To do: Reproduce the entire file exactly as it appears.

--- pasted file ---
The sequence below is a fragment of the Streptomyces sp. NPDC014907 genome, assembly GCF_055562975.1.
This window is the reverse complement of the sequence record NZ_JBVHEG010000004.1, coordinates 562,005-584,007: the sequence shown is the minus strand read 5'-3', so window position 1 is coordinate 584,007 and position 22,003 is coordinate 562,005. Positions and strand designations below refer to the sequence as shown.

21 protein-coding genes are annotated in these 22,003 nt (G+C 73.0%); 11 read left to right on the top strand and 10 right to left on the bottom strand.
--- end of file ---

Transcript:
The sequence below is a fragment of the Streptomyces sp. NPDC014907 genome, assembly GCF_055562975.1.
This window is the reverse complement of the sequence record NZ_JBVHEG010000004.1, coordinates 562,005-584,007: the sequence shown is the minus strand read 5'-3', so window position 1 is coordinate 584,007 and position 22,003 is coordinate 562,005. Positions and strand designations below refer to the sequence as shown.

21 protein-coding genes are annotated in these 22,003 nt (G+C 73.0%); 11 read left to right on the top strand and 10 right to left on the bottom strand.